If you don't trust your administrators, you've already lost

Raymond Chen

Occasionally, a customer will ask for a way they can restrict what the administrator can do. The short answer to this is, “Um, no, that’s why they’re called ‘Administrator’.” You can try to set up roadblocks, say, ACL files to revoke access to a file you don’t want the administrator to read, but the Administrator can always take ownership of the file and read the contents that way. At the end of the day, the Administrator owns the local machine. Often, people ask this question because they want to grant certain employees selected subsets of the full set of capabilities available to the Administrator. The way to do this is not to make the user an administrator and then try to rope off the parts you don’t want them to use. Rather, you take the things that you do want them to be able to do and delegate that permission and only that permission to them (discretionary access control).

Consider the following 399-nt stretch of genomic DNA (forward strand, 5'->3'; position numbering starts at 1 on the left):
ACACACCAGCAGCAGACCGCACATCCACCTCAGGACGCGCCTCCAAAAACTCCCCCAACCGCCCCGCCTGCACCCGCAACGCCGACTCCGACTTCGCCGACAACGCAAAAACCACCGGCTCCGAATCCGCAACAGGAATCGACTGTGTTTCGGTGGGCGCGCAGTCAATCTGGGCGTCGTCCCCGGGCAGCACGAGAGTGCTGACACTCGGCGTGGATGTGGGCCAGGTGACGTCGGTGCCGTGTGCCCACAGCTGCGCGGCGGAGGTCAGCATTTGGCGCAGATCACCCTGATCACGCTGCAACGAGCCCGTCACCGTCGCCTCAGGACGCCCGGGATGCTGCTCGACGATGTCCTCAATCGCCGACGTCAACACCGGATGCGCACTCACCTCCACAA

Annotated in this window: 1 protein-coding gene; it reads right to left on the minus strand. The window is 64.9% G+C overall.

For more information, check out this column on trustworthy administrators (based, I am told, on a TechEd presentation) by Steve Riley (and his uncredited co-presenter Jesper Johansson).